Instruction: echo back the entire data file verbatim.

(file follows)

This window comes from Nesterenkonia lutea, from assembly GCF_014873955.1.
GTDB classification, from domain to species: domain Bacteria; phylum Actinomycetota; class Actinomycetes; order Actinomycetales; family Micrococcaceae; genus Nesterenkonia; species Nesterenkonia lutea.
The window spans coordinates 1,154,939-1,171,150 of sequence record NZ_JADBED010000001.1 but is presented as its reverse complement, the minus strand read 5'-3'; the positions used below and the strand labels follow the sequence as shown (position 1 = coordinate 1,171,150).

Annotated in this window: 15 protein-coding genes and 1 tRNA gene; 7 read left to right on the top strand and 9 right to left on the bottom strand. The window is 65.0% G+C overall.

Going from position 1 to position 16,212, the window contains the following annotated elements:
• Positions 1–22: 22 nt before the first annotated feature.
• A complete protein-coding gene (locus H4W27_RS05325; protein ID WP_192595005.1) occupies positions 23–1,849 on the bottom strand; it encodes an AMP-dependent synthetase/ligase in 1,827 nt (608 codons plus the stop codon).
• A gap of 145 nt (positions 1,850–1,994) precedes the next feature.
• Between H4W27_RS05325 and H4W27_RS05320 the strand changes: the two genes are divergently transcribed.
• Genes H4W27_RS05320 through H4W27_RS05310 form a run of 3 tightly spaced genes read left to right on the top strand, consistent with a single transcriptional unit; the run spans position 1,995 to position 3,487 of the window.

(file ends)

This window comes from Nesterenkonia lutea, from assembly GCF_014873955.1.
GTDB classification, from domain to species: domain Bacteria; phylum Actinomycetota; class Actinomycetes; order Actinomycetales; family Micrococcaceae; genus Nesterenkonia; species Nesterenkonia lutea.
The window spans coordinates 1,154,939-1,171,150 of sequence record NZ_JADBED010000001.1 but is presented as its reverse complement, the minus strand read 5'-3'; the positions used below and the strand labels follow the sequence as shown (position 1 = coordinate 1,171,150).

Annotated in this window: 15 protein-coding genes and 1 tRNA gene; 7 read left to right on the top strand and 9 right to left on the bottom strand. The window is 65.0% G+C overall.

Going from position 1 to position 16,212, the window contains the following annotated elements:
• Positions 1–22: 22 nt before the first annotated feature.
• A complete protein-coding gene (locus H4W27_RS05325; protein ID WP_192595005.1) occupies positions 23–1,849 on the bottom strand; it encodes an AMP-dependent synthetase/ligase in 1,827 nt (608 codons plus the stop codon).
• A gap of 145 nt (positions 1,850–1,994) precedes the next feature.
• Between H4W27_RS05325 and H4W27_RS05320 the strand changes: the two genes are divergently transcribed.
• Genes H4W27_RS05320 through H4W27_RS05310 form a run of 3 tightly spaced genes read left to right on the top strand, consistent with a single transcriptional unit; the run spans position 1,995 to position 3,487 of the window.